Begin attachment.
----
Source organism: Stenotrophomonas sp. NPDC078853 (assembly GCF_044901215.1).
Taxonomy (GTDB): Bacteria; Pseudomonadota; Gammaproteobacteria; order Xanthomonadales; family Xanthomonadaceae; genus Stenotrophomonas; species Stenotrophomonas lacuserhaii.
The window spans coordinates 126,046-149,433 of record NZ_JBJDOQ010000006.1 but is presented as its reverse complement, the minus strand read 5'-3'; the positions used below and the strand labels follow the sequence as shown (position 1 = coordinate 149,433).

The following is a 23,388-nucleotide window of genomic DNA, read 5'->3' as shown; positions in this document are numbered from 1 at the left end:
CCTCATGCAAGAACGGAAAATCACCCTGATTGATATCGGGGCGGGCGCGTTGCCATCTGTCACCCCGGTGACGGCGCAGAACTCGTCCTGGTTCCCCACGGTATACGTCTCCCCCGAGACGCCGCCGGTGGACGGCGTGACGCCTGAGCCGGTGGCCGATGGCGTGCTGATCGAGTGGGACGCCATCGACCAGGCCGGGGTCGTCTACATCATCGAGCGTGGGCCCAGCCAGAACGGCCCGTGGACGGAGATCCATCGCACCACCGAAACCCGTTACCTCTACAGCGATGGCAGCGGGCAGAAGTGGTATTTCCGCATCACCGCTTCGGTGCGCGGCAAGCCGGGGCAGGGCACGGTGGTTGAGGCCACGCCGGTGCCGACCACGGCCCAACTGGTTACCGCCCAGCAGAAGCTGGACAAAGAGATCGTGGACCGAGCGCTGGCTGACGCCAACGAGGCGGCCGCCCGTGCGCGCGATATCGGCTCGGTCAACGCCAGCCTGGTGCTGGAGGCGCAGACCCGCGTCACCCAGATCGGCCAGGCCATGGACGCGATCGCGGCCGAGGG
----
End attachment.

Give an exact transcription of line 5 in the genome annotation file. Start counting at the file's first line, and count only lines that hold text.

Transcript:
CCTCATGCAAGAACGGAAAATCACCCTGATTGATATCGGGGCGGGCGCGTTGCCATCTGTCACCCCGGTGACGGCGCAGAACTCGTCCTGGTTCCCCACGGTATACGTCTCCCCCGAGACGCCGCCGGTGGACGGCGTGACGCCTGAGCCGGTGGCCGATGGCGTGCTGATCGAGTGGGACGCCATCGACCAGGCCGGGGTCGTCTACATCATCGAGCGTGGGCCCAGCCAGAACGGCCCGTGGACGGAGATCCATCGCACCACCGAAACCCGTTACCTCTACAGCGATGGCAGCGGGCAGAAGTGGTATTTCCGCATCACCGCTTCGGTGCGCGGCAAGCCGGGGCAGGGCACGGTGGTTGAGGCCACGCCGGTGCCGACCACGGCCCAACTGGTTACCGCCCAGCAGAAGCTGGACAAAGAGATCGTGGACCGAGCGCTGGCTGACGCCAACGAGGCGGCCGCCCGTGCGCGCGATATCGGCTCGGTCAACGCCAGCCTGGTGCTGGAGGCGCAGACCCGCGTCACCCAGATCGGCCAGGCCATGGACGCGATCGCGGCCGAGGG